The Con Job

Gabby Facciani, 2012.

Forget misogyny, racism or the economy: an ancient craft is what decided this election.

In the midst of all the “how could they?” angst-fest is a crucial component of the Trump persona that is rarely discussed: his authenticity, by which I mean the unvarnished, direct, unmediated conversational connection he so easily projects. That was the quality that had me call him the winner of the first debate (the only one I watched end-to-end). Everyone at the time told me I was wrong and that Clinton had won. It was obvious she hadn’t.

Listen to a Trump speech or meeting. Ignore the crowds and the context. Focus on Trump’s delivery. Listen to the beautifully lilting New York twang filled with non-sequiturs, growls, “bigs” and “beautifuls” and “folks” and endless repetitions. Listen to his bountiful lies, and how skilfully they are deployed. Compare that to Clinton’s stilted, wooden delivery of technocratic language.

In an election in which every sign pointed to a voter rebellion against established candidates, to a yearning for the unvarnished (see Bernie), Trump’s direct, conversational, open and vulgar delivery hit home in a spectacular way. That is why his lack of a conventional campaign, ground game or party support was irrelevant to his approach: he had that direct connection to the masses. It was clear from the primaries that Clinton was struggling in that race.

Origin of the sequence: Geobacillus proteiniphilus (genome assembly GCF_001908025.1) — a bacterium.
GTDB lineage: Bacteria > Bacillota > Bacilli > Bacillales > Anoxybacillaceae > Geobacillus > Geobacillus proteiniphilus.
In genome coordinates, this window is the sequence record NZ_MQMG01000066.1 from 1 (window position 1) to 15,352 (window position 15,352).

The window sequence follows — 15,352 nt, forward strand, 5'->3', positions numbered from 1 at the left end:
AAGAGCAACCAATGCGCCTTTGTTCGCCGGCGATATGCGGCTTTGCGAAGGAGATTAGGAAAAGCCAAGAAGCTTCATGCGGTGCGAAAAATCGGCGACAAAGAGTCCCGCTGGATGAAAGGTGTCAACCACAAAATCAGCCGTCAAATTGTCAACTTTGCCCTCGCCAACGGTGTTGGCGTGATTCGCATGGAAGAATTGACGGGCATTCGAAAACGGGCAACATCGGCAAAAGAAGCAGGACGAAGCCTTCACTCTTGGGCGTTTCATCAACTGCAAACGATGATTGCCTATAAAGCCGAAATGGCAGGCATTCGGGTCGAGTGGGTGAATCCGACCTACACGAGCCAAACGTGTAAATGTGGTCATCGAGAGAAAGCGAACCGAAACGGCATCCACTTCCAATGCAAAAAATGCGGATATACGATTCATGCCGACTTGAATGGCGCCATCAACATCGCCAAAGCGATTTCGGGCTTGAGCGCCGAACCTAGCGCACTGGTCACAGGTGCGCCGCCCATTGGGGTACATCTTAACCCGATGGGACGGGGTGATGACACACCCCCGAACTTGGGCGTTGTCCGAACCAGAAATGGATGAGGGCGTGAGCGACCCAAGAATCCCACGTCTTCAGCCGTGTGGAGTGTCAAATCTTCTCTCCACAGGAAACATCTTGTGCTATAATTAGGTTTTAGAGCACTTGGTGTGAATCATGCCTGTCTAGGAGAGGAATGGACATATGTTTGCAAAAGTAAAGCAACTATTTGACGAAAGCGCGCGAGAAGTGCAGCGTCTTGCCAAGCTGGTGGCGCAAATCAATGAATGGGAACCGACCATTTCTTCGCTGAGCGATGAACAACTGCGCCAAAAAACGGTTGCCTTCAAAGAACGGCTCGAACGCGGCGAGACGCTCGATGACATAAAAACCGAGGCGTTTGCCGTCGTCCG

This authenticity is why so many people felt a connection to Trump. That is why more African-Americans and Hispanics voted for him than for Romney in 2012. Trump bonded with them through language, using his authenticity not just to buy a free pass for his lies, but to deploy his lies in the service of his authenticity.

Interview after interview with Trump voters show that they knew he was lying, but understood those lies to mere linguistic signals, not to be taken too seriously. Every outraged media piece howling “lies! lies! lies!” merely reinforced the feeling that unlike Trump, those overeducated metropolitans just didn’t get it.

The democratic nobility, the Clinton campaign, the media, the coastal elites; yes, even all those Republicans who gravely opined that Trump was a threat to the republic (which, to be clear, he is) – none picked up on this essential trait. None.

How could they? Universities stopped teaching rhetoric as a core subject centuries ago. Paradoxically, it is Trump the impatient, the boor and the ignorant who studied that art and mastered it, during his years as an apprentice rhetoretician on The Apprentice. He used a neglected craft to brilliant effect.

Bernie also had this ineffable whiff of authenticity, as did Biden. While Bernie’s was wrapped in the linguistic equivalent of a patched-up old coat, Biden was a skilled rhetoretician, too. Either could, I think, have beaten Trump at that game, as their much longer history of selfless service – and lack of scandal – would have resonated widely.

Note that I am not commenting on all the other factors that aided Trump, from the explosive growth of the alt-right to the decadal war on truth and on the Clintons Republicans have waged. These issues clearly helped him win, too. But they were not central to his success. Authenticity was.